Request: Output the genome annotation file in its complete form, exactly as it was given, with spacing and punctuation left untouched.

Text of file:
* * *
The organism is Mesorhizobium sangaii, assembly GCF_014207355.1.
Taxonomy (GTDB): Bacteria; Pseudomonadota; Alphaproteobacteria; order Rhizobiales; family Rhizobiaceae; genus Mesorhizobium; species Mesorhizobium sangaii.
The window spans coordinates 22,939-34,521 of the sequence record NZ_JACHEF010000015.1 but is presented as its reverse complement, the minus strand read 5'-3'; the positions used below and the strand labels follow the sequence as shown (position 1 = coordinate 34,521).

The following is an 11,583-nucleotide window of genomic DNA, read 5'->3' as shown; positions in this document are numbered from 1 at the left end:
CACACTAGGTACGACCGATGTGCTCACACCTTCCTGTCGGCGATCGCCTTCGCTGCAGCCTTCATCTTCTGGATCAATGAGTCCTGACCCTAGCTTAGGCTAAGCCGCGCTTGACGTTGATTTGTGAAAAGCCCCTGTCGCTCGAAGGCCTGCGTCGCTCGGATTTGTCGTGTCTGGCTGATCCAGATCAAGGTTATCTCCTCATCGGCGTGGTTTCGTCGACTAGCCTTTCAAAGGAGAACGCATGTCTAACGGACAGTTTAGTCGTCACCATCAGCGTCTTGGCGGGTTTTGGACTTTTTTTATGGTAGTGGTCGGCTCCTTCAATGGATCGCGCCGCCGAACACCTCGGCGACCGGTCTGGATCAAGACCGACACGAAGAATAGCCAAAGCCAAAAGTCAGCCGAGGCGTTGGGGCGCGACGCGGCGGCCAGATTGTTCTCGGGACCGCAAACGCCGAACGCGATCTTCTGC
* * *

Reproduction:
The organism is Mesorhizobium sangaii, assembly GCF_014207355.1.
Taxonomy (GTDB): Bacteria; Pseudomonadota; Alphaproteobacteria; order Rhizobiales; family Rhizobiaceae; genus Mesorhizobium; species Mesorhizobium sangaii.
The window spans coordinates 22,939-34,521 of the sequence record NZ_JACHEF010000015.1 but is presented as its reverse complement, the minus strand read 5'-3'; the positions used below and the strand labels follow the sequence as shown (position 1 = coordinate 34,521).

The following is an 11,583-nucleotide window of genomic DNA, read 5'->3' as shown; positions in this document are numbered from 1 at the left end:
CACACTAGGTACGACCGATGTGCTCACACCTTCCTGTCGGCGATCGCCTTCGCTGCAGCCTTCATCTTCTGGATCAATGAGTCCTGACCCTAGCTTAGGCTAAGCCGCGCTTGACGTTGATTTGTGAAAAGCCCCTGTCGCTCGAAGGCCTGCGTCGCTCGGATTTGTCGTGTCTGGCTGATCCAGATCAAGGTTATCTCCTCATCGGCGTGGTTTCGTCGACTAGCCTTTCAAAGGAGAACGCATGTCTAACGGACAGTTTAGTCGTCACCATCAGCGTCTTGGCGGGTTTTGGACTTTTTTTATGGTAGTGGTCGGCTCCTTCAATGGATCGCGCCGCCGAACACCTCGGCGACCGGTCTGGATCAAGACCGACACGAAGAATAGCCAAAGCCAAAAGTCAGCCGAGGCGTTGGGGCGCGACGCGGCGGCCAGATTGTTCTCGGGACCGCAAACGCCGAACGCGATCTTCTGC